I told how on a fall night after driving the biggest moving truck in the fleet over so many mountain passes from the east coast, we arrived at our destination in Belltown exhausted and sleep deprived, the task of finding a parking spot for the massive truck began...'Good luck!' many told us, all we wanted to do was crash for a couple of hours, as we had a long day ahead of us meeting a crew that would help us move it all into a storage unit downtown.

My son finally found two parking spots in a private lot across the street right under the watchful eye of the Space Needle. As we finally made our way back into the building Ed happened to be standing in the lobby, to the side, a smile on his face, not pushy, I thought probably eccentric friendly fella in a funny hat, watchful, waiting for the right moment where he seemed to want to find a way to make us feel just a little better, to take our minds away from our pressing needs and make us realize that we should be thankful, that we had finally arrived and that our journey was only just beginning.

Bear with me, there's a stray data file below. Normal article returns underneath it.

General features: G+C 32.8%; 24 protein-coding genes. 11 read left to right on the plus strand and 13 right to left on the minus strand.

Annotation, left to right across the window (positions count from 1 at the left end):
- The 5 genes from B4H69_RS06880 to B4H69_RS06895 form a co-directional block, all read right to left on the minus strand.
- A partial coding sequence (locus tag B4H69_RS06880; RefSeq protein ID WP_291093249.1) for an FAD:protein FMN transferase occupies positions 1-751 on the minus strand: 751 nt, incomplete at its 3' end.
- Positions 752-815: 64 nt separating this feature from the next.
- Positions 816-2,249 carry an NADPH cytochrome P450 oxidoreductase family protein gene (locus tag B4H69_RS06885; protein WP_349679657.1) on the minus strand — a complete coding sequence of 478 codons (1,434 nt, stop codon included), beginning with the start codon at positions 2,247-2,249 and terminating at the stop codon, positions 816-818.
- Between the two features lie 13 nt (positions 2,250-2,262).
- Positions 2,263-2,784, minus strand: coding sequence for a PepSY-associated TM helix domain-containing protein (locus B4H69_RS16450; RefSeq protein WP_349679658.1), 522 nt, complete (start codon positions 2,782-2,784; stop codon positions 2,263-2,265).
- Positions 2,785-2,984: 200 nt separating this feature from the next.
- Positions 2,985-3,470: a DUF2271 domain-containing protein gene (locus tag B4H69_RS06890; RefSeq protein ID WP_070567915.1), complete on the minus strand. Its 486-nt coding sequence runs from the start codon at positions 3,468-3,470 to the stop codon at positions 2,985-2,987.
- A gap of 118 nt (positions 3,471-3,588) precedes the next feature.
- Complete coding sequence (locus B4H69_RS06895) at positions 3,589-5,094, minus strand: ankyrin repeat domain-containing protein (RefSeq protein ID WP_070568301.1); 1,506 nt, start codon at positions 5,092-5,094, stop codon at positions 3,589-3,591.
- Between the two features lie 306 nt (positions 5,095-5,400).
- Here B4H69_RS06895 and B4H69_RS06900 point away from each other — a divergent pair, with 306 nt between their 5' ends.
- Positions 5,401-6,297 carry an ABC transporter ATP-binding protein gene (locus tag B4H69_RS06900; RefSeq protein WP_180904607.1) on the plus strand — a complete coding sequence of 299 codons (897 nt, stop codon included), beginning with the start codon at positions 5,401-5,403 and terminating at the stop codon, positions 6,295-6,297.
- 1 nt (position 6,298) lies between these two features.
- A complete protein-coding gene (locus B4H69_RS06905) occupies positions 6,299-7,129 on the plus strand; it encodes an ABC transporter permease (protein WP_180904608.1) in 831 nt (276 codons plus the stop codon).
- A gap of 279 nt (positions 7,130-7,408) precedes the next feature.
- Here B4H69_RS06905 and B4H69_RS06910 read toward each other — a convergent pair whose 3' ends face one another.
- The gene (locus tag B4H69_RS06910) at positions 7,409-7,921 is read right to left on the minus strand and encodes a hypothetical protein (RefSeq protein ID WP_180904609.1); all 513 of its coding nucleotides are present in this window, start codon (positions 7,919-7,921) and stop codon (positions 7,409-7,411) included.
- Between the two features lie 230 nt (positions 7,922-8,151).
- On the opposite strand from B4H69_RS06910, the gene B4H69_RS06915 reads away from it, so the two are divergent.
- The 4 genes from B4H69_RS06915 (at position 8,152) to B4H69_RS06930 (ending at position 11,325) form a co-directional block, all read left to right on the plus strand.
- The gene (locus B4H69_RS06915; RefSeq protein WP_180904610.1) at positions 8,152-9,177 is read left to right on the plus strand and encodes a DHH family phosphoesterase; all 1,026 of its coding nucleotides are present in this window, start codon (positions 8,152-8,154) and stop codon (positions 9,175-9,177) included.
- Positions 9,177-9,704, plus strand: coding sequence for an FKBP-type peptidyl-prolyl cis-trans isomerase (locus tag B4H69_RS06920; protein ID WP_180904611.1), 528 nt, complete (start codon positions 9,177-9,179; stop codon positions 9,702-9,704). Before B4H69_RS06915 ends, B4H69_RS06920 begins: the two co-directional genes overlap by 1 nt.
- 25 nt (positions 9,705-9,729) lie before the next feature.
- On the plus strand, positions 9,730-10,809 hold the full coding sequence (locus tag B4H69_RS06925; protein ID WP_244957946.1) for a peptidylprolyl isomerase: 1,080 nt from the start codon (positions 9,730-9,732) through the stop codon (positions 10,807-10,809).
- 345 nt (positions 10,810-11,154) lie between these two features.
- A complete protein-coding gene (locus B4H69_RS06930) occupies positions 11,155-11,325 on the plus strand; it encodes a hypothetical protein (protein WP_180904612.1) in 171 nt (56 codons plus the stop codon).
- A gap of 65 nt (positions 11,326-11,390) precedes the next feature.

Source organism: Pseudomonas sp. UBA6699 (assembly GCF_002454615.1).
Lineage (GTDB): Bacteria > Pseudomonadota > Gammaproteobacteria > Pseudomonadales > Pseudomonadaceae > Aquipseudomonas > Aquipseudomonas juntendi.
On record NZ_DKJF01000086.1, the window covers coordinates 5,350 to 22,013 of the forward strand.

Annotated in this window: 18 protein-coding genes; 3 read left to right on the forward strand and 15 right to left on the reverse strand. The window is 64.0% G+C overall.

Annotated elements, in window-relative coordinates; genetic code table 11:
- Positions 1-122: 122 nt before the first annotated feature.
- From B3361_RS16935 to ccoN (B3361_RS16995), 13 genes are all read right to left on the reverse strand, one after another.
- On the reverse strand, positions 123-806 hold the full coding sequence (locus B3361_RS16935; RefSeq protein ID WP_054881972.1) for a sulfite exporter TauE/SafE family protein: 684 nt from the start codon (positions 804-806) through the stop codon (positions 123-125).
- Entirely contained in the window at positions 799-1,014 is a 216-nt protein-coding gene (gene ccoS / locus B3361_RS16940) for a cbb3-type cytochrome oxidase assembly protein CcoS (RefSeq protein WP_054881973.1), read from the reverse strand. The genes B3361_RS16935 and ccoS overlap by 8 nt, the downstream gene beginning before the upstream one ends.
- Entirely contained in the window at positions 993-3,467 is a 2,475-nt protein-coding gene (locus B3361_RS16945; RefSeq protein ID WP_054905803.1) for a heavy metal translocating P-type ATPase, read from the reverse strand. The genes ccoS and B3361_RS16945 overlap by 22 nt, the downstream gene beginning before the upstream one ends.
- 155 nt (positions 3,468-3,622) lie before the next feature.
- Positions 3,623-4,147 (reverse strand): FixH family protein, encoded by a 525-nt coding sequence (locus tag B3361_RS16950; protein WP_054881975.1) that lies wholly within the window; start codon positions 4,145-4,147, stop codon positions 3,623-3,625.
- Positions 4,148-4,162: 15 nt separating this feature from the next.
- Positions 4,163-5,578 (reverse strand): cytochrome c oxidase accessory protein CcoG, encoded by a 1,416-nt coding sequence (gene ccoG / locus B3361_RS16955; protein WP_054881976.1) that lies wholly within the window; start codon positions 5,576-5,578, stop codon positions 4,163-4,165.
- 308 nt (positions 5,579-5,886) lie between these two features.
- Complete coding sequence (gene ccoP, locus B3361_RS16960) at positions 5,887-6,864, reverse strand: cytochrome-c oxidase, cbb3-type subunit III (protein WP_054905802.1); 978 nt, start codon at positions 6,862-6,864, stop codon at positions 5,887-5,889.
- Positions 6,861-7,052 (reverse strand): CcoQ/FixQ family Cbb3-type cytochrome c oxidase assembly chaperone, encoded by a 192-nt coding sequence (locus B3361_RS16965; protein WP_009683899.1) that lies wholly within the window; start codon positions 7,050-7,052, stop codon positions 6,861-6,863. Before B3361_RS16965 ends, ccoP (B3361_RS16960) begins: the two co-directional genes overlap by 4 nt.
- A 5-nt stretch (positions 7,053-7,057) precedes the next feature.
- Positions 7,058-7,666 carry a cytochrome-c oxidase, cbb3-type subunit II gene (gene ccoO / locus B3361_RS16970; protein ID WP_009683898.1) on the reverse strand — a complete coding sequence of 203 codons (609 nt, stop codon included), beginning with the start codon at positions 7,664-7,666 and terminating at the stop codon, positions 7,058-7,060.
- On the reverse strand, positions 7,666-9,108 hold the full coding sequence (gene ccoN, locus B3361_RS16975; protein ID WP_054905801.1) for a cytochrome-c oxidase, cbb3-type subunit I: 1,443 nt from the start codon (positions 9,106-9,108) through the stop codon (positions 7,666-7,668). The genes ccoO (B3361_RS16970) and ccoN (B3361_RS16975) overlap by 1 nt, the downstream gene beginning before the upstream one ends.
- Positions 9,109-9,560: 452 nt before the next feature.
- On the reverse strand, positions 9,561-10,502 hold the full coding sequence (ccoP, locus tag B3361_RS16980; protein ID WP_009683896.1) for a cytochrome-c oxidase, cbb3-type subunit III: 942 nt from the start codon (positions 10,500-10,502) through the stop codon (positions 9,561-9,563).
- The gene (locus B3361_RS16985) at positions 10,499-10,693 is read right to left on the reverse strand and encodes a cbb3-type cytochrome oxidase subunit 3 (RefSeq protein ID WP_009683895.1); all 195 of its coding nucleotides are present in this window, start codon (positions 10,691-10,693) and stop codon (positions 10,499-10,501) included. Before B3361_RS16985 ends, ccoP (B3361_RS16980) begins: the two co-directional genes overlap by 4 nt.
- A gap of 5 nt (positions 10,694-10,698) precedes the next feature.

Ed asked very simply if he could give us a hug, he also planted a quick peck on my cheek. That was my first Seattle impression.

A beautiful oil image of Ed playing his tuba sat on an easel next to a gleaming copper casket, on top sat a fall arrangement of flowers with his furry orange and green Dr Zeus hat. Later under a canopy, as we said goodbye to Ed on a rainy November Seattle day his brother barely able to contain his sadness stood in front of the casket and reverently, respectfully with all the honor Ed deserved saluted him one last time.

Ed's story makes it to the NY Times

Video of Tribute to Ed.

Added 11.22.08 {click on the image to enlarge}

Monday, November 3, 2008

Obama's grandmother dies a day before election